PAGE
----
In Part I, I briefly outlined the formal examination process prior to presenting an insanity/lack of mental responsibility defense. Now here is some information on the “law” or legal standard for an insanity defense. This is the defense that Major Hasan and his lawyers are going to have to consider for his actions at Fort Hood. The outlines can be found in Rule for Courts-Martial (RCM) 916(k).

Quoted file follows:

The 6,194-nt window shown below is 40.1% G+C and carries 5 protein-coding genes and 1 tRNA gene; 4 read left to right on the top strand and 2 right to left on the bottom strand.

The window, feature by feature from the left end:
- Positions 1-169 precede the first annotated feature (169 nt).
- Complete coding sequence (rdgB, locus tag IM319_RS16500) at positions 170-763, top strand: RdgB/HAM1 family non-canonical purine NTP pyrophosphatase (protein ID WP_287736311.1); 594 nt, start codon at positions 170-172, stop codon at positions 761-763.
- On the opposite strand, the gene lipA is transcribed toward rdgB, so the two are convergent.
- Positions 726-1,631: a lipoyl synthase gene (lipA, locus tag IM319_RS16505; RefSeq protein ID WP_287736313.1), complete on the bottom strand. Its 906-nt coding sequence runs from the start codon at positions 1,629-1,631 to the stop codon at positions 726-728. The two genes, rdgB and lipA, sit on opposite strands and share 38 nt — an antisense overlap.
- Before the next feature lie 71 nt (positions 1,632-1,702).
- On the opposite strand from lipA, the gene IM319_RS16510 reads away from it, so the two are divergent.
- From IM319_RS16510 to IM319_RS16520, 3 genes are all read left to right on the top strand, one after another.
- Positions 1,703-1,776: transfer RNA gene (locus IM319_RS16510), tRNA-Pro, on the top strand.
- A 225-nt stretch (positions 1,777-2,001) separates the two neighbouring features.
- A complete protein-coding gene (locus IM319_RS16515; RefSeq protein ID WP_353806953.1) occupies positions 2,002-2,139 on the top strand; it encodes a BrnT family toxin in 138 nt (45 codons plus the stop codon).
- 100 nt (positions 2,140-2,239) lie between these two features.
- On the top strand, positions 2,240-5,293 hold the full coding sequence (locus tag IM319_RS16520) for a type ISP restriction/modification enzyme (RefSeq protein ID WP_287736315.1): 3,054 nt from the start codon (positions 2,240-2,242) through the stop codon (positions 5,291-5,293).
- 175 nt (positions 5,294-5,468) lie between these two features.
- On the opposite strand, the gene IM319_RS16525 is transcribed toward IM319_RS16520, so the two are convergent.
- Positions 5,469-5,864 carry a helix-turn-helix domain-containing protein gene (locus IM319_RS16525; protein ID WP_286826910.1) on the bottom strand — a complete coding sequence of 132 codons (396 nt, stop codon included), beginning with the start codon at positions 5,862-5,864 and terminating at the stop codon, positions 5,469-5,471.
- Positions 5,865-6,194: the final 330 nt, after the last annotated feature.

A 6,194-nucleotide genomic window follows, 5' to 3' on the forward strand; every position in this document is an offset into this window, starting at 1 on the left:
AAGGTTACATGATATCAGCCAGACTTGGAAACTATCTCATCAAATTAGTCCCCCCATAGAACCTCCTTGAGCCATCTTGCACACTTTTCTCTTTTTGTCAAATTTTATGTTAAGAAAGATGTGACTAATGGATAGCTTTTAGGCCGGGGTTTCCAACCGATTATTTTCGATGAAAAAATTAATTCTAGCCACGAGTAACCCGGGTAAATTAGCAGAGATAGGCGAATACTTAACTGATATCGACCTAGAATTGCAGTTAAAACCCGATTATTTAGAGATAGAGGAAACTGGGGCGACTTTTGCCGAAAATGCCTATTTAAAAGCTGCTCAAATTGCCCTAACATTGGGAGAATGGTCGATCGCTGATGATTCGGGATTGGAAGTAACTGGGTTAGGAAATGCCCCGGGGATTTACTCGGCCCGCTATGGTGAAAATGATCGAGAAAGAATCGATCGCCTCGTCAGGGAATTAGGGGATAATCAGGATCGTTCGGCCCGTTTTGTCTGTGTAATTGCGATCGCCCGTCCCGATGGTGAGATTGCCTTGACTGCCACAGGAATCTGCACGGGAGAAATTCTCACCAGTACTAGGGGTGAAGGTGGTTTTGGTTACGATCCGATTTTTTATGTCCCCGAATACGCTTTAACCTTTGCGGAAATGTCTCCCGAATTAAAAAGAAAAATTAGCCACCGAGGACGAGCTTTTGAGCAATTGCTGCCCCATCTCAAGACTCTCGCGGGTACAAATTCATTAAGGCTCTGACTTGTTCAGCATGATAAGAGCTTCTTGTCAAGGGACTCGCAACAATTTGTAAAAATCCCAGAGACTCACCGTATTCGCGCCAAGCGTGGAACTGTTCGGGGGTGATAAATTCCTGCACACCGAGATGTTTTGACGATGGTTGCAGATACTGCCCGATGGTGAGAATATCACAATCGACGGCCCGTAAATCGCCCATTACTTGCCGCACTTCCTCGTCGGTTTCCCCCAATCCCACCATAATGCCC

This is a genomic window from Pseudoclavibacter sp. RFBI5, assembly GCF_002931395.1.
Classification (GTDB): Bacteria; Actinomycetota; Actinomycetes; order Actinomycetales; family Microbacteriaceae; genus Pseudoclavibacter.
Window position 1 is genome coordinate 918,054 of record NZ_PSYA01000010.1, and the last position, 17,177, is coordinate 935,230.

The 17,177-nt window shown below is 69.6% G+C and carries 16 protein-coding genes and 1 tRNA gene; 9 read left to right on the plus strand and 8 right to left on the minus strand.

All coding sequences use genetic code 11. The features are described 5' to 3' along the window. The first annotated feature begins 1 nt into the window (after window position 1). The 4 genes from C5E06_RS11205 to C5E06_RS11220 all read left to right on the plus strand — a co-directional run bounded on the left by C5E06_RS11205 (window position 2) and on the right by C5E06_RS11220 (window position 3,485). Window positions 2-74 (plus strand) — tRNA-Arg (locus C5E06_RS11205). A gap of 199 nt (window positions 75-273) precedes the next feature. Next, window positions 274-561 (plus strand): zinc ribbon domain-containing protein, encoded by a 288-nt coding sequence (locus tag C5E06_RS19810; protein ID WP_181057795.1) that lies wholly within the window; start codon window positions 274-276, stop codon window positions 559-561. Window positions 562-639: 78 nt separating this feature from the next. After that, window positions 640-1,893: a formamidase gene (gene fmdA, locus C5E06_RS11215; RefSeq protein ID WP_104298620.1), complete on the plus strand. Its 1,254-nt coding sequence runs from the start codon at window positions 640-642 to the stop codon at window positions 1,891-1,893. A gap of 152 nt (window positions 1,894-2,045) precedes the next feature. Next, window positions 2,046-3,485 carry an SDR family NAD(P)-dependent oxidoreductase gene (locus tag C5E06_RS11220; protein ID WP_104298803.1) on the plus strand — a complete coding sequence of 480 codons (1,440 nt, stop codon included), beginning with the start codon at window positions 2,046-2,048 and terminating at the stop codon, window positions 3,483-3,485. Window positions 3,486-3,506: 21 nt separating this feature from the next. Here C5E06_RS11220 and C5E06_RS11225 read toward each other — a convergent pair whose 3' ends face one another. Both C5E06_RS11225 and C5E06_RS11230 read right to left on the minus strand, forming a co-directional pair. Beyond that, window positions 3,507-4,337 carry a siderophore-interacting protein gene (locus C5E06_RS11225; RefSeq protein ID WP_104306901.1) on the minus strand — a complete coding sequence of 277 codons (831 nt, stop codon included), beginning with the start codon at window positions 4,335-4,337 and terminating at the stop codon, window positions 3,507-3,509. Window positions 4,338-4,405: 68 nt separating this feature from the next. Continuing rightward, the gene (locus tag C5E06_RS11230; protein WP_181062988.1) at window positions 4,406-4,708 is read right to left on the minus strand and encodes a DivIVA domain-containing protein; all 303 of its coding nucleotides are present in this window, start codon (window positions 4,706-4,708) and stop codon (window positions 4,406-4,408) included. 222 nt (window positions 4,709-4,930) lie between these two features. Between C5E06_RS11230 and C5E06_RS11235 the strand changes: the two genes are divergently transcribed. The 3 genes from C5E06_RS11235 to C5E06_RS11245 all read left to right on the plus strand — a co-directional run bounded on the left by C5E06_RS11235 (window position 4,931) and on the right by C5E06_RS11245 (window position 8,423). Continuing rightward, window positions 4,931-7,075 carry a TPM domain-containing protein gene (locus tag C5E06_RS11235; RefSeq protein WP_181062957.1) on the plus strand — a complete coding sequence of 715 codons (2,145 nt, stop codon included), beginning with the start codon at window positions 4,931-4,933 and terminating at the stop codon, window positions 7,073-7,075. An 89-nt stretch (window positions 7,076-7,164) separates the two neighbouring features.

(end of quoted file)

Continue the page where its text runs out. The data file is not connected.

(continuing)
You can immediately see why PTSD might not be sufficient of a mental health issue to be a defense rather than mitigation, because:
However, as the discussion to the Rule points out, an issue of partial mental responsibility may go to rebut a specific intent (e.g. premeditation) required for an offense.
The presumption of competence places the burden on the defense to raise it. The Members Panel, likely from Fort Hood, will have to decide whether any evidence presented overcomes the presumption of responsibility for the acts at Fort Hood. Next a look at some of the cases that apply the defense (or don’t). The defense is a very hard one to make.